So another theory is that Henry V. Seventh had the boys killed after he defeated Richard and claimed the throne. He had eliminated some of the other people who held a shaky claim to the throne. So it's quite possible he wouldn't have thought twice about murdering two Children because you know what's killing two kids after you've killed a whole heck of a time of people during wars? So, um, Henry was, however, out of the country between their disappearance in August and August of 14 85. So his only opportunity to murder them would have been after his coronation in 14 85 which would have meant that they would have been living for, like, 2 2.5 years or something like that in the Tower of London, with no one having seen them, which seems unlikely. Yeah, um, to shore up his claim to the throne, Henry married Elizabeth of York, who was the princes elder sister, not wanting the legitimacy of his wife for her claim as heir to Edward. The fourth called into question. Prior to the marriage, he had repealed the titlists Rijs, which had been the thing that declared the princes and Elizabeth as illegitimate, so he basically reinstated. Essentially, he heightened their claim to the throne. But at this point, they were gone, right? No one, like no one, had seen them in two years. So where's the danger? I guess, Um, this theory suggested the princes were executed by Henry's order, not Richard, who then began circulating rumors that Richard had killed his nephews before he was deposed by Henry. It also coincides with Henry's decision in early 14 87 to confiscate all of Elizabeth Woodville lands and possessions and to Hever confined to Bermondsey Abbey, possibly as a way to keep her silent suspicious. Most historians, however, agreed that Elizabeth likely removed herself there voluntarily because that was actually fairly common practice, especially like if you didn't really have any other means, which, like he's confiscated her Linda possessions. So it stands to reason that she would go somewhere where she would be safe, which and Abby, it's perfect place, especially when you're a woman and, like, at this point unmarried woman and former queen, so like being on your own, you're essentially a political pawn at this point, so the safest place is in the protection of the church, right? So Henry was also never accused of the murder by any of his contemporaries and not even by his enemies, which he likely would have been if there had been any possibility of his guilt, like people would have jumped on it, especially those who opposed him. So it seems pretty unlikely that Henry was actually behind their desk. There's another possible explanation. Illness that lead to death in the period before they disappeared from sight. Manzini records that Edward was regularly visited by a doctor. Um, as I mentioned before, the whole, uh, thinking that death was facing him thing, right? So it's very possible that Edward or Richard or both died from an illness or by the medieval attempts to cure an illness. Personally, I think either Richard or illness were what did them in. It's also possible that one of them died and the other one lived longer, and we'll actually get a little bit too, that in a minute, actually, right now it's the head turn page. So during the reign of Henry the seventh, there were two individuals who claimed to be Richard Duke of York, the younger brother. Um and they claim to have escaped the tower. One was named. Ah. His real name was Lambert seminal, who initially came to be Richard but then changed his story and claimed to be Edward Planted Plan. Tagine it the seventh Earl of Warwick. The other claimant was Perkin War Beck, who claimed to have escaped to Flanders after his uncle's defeat. So rich after Richard the third was killed, Um, and Henry ascend to the throne. Um and he was, he claims to have been raised by his aunt there. So Margaret of York, the Duchess of Burgundy and the sister to both Edward the fourth and Richard the third formally recognized war Beck as Richard. Um and actually, so did James, 1/4 of Scotland. So he had some pretty big prominent players who were actually supporting him. Margaret Richard, the third sister, an unrelenting opponent of Henry V seven, had previously recognized symbol as Richard, presumably before he changed his mind and claimed to be Edward Plantagenet. Plant tagine it. Jeez, I had a really hard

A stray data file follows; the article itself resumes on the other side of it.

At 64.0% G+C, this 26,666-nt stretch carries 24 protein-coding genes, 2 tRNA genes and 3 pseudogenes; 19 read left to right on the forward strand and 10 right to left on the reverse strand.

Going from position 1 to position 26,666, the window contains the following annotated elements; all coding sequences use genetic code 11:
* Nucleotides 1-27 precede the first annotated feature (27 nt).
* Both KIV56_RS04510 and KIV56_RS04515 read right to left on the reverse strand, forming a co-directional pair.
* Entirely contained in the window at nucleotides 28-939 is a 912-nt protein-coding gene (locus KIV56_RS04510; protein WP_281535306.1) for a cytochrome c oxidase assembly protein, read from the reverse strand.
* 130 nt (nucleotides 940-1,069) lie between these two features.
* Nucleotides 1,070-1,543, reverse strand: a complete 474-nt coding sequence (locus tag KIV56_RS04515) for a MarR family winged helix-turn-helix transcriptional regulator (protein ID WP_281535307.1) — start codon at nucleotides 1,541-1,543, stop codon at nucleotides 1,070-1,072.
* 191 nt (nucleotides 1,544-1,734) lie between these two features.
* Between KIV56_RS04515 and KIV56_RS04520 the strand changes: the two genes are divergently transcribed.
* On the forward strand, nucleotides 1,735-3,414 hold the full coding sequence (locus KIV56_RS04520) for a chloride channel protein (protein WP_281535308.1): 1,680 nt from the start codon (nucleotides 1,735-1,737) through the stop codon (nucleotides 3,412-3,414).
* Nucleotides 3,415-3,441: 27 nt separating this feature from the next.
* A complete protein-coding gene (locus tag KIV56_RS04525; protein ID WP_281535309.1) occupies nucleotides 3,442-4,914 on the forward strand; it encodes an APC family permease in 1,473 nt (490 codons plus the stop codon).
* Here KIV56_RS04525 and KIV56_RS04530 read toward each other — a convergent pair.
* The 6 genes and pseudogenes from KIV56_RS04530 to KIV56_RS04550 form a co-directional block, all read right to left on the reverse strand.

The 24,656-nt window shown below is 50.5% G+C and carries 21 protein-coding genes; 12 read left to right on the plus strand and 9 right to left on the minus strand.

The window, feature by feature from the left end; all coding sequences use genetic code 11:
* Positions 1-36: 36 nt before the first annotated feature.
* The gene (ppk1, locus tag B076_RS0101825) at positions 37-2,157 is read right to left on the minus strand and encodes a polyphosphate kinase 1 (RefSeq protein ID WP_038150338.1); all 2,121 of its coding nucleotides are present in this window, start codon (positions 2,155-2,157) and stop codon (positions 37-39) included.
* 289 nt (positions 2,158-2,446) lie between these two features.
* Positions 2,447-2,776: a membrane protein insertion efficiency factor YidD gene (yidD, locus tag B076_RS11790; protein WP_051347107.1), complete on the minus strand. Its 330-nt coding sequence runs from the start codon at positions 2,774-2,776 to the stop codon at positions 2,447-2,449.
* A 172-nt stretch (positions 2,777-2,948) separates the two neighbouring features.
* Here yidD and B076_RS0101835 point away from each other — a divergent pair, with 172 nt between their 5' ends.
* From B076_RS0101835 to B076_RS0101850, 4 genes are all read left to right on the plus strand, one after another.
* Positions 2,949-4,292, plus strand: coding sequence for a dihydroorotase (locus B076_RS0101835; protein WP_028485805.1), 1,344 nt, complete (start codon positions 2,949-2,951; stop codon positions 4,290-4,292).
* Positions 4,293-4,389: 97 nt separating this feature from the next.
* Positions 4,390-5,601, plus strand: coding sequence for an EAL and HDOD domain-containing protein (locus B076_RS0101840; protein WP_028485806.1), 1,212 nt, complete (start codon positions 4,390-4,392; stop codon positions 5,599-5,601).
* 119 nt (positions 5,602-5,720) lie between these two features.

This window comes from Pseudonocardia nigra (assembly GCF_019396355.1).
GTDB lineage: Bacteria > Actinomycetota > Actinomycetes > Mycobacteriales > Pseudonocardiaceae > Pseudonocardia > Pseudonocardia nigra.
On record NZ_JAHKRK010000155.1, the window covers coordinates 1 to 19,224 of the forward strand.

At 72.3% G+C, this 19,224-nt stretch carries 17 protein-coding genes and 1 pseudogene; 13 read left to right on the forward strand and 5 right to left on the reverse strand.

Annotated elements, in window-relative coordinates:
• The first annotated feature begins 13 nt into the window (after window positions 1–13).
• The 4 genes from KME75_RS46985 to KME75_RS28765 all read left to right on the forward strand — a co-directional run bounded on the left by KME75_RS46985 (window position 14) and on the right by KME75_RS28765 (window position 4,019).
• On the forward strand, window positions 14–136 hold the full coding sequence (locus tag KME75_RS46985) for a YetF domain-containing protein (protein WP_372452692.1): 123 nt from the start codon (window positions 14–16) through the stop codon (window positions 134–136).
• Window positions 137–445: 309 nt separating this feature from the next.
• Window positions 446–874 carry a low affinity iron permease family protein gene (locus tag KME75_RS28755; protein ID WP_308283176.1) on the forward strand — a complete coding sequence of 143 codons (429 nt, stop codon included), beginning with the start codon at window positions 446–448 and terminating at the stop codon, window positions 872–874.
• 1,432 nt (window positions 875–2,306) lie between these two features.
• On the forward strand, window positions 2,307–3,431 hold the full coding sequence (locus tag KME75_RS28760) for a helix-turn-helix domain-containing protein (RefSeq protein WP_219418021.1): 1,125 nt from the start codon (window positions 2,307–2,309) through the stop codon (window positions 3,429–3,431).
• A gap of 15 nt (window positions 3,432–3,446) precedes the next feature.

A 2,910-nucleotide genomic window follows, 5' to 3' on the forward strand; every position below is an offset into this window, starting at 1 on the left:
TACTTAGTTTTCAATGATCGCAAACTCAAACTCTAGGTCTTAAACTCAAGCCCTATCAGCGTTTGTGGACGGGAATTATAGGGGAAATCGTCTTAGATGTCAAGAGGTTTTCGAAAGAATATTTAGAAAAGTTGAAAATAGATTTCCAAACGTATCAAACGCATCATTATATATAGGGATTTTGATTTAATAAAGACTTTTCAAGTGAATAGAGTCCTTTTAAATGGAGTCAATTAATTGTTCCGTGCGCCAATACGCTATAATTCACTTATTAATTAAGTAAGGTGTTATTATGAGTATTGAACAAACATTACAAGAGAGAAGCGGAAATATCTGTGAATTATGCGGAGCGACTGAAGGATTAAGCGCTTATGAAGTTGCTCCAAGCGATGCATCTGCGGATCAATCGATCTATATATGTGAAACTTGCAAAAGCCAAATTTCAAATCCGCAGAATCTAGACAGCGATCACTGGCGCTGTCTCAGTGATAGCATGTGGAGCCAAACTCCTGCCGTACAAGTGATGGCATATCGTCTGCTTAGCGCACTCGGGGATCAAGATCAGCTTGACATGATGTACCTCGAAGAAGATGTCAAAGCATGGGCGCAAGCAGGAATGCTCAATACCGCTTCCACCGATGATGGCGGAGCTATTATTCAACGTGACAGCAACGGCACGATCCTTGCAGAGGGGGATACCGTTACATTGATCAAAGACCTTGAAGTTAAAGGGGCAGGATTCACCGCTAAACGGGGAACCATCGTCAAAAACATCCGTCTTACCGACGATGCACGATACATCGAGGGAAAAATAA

time with that name. You were? Yeah.
So Ah, war back showed up in Ireland calling himself Richard the fourth, but after a failed attempt to invade England. He was captured. He retracted his claims and was executed. Mom, however, there could one day be a bit of closure to this mystery. In 16 74 some workmen were remodeling the Tower of London and dug up a wooden box that contained to small human skeletons. Yeah, the bones were found buried 10 feet under the staircase leading to the chapel of the white tower. Remember how Thomas More wrote that Tyrell claim that the boys were buried at the stair foot? They weren't actually the first Children's bones to be dug up in the Tower of London, Surprisingly or